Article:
Heathen Chemistry – Oasis

Heathen Chemistry

Oasis

Big Brother / Epic

2002

A week ago, new Oasis controversies arose.  And you know what that means.  Time for me to pull out another Oasis album to review, thus allowing me to use this as a vehicle to speak about the news.  So let’s get to it.  First, Liam announced that he and the rest of the band are recording a new album, but it will come out under a different name – ending “Oasis” for good.  But no, this wasn’t even the important news.  On February 16, a week ago, (What’s the Story) Morning Glory? received the Brit award for Best Album of the Past 30 Years.  I must say, a pretty high honor.  So, what do you think happened?  That’s right Liam Gallagher alone accepted the award on behalf of his band.  He thanked the members of his band and “the best fucking fans in the world” – leaving out the one member of the band who was the only other original member up until the end.  That’s right, he conveniently left out his brother, Noel.  But wait, it gets better.  Liam decided to prove his dickishness even more – in what I have to admit is actually pretty badass – by tossing the microphone, and the award, into the audience.  The award.  He tossed the award into the audience.  I’ll stop typing so you can think that over.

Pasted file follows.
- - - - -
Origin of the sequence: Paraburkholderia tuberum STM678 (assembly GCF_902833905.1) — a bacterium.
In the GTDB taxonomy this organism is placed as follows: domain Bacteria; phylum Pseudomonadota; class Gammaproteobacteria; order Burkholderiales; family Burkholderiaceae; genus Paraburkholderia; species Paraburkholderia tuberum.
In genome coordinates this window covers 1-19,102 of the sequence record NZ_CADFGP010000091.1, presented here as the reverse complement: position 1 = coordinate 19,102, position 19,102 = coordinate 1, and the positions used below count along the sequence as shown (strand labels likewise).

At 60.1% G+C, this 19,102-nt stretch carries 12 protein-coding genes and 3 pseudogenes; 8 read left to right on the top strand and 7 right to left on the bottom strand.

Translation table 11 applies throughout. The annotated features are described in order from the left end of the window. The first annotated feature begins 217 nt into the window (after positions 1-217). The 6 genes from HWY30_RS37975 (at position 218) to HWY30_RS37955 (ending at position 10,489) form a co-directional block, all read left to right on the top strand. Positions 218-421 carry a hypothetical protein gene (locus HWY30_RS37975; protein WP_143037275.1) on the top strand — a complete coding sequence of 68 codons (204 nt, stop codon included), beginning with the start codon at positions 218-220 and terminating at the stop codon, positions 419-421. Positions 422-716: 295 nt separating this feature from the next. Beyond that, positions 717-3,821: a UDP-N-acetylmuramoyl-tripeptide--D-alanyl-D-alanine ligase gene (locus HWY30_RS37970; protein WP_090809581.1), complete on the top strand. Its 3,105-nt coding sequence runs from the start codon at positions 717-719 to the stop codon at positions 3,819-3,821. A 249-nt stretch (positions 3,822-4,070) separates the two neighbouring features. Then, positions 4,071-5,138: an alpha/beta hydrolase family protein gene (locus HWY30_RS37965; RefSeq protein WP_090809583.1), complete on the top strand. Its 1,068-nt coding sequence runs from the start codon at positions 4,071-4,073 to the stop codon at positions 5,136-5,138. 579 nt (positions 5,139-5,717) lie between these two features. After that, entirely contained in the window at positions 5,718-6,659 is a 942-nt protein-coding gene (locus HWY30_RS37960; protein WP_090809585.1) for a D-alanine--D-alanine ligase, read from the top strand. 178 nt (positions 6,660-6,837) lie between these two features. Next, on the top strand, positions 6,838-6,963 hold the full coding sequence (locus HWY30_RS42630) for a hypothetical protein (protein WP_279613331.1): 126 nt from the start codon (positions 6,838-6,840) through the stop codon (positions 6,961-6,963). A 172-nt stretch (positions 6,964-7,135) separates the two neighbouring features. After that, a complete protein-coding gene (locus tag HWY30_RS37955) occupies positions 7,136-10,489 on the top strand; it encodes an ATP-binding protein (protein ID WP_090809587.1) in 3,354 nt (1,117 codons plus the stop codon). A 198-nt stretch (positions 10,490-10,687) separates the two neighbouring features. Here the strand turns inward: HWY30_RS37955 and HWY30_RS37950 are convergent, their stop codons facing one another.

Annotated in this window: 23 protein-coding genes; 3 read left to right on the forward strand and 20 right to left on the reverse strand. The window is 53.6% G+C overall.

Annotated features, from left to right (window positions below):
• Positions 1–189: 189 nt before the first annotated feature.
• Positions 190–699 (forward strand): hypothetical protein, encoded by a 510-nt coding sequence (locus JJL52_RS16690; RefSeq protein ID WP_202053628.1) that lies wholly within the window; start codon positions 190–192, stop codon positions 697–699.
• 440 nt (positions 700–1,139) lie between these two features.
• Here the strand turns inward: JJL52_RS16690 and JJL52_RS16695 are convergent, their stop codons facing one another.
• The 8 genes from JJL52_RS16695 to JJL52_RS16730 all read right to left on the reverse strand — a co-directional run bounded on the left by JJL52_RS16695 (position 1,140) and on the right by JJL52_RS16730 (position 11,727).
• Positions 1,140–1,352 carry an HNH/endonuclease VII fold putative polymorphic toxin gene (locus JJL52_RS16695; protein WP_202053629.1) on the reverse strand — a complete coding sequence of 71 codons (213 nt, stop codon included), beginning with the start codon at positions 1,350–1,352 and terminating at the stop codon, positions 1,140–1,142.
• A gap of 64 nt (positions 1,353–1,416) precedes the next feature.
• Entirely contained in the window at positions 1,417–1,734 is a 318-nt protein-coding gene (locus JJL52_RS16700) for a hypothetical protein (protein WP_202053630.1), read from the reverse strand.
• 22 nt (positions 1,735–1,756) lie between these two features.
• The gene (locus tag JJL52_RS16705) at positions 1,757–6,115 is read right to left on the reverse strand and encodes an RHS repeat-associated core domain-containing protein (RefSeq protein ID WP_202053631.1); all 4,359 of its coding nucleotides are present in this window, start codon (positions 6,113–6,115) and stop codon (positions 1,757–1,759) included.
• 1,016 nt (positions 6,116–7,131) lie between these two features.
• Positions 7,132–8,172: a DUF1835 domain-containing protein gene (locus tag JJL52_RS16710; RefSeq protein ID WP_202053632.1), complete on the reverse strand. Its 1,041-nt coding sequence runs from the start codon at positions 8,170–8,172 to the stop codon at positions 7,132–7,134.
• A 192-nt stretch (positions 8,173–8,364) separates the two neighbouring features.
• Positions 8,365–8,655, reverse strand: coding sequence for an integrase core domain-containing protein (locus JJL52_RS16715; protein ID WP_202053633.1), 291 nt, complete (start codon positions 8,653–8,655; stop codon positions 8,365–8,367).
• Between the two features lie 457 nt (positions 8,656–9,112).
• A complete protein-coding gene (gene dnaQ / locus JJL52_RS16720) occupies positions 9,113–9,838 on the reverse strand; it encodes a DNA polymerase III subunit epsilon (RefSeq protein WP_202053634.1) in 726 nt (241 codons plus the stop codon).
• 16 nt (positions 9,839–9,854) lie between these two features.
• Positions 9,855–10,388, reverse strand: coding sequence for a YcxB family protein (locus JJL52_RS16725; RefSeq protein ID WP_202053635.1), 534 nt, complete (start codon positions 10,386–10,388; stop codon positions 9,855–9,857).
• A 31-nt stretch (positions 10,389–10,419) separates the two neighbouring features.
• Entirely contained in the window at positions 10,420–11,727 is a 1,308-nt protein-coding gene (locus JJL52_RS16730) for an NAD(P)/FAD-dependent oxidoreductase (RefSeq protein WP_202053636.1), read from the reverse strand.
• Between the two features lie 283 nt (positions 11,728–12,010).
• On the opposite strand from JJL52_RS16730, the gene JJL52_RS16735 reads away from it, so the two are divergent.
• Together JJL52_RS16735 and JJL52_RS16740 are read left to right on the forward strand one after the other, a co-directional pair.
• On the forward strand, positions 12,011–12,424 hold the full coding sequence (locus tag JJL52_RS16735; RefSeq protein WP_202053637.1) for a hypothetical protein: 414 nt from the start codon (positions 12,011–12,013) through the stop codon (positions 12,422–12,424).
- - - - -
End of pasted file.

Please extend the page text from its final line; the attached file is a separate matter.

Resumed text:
So, in honor (is there a word that means the opposite of honor that would fit in with my meaning?), of this new story, I will review the band’s 2002 album, Heathen Chemistry.  One of their more forgotten albums.  After the giant flop and subsequent huge catastrophe that was Be Here Now, Oasis suffered a withdrawal of popularity, that lasted until Don’t Believe the Truth.  Of course, this lack of the public caring didn’t stop any controversies from happening during the era of Heathen Chemistry.  This would prove to be drummer Alan White’s last album with the band, with Zak Starkey taking his place afterwards.  Then, of course, sibling rivalry came in to play.  The band recorded all musical parts, and Noel handed over the tracks for Liam to record vocals.  The release date kept being pushed back because Liam refused to actually do this.  According to Noel, he spent three and a half months “concent[trating] on his drinking habit.”  Then, the album leaked onto the internet three months before the album’s official release.  And after all this, the album was received well in the UK – but in the American market, peaked at number 23 in the charts.

Overall, the album features more of Oasis’ same genre.  The music is a mix of their Beatles-influenced classic rock and jabs at trying to be modern.  I can sum up the album in one sentence (which, I’ll do and then quickly renege on this, as it does not serve the purpose of this article).  That sentence: Oasis follows an equation based off of their first two albums to try to regain popularity.  Of course, this doesn’t work.  They come off as being insincere, and no band ever made it like that.

That being said, I like many of the songs on this album.  The band knows how to write good melodies, and interesting music.  That’s right.  I said “the band.”  Normally, Noel took up all songwriting duties (which probably led to their early success).  However, this was the first album to feature other band members writing songs.  Guitarist Gem Archer wrote “Hung in a Bad Place” and bassist Andy Bell wrote “A Quick Peep.”  Liam had more with a total of three.  So, although Noel still wrote a majority, this album marked a change in the way Oasis was run.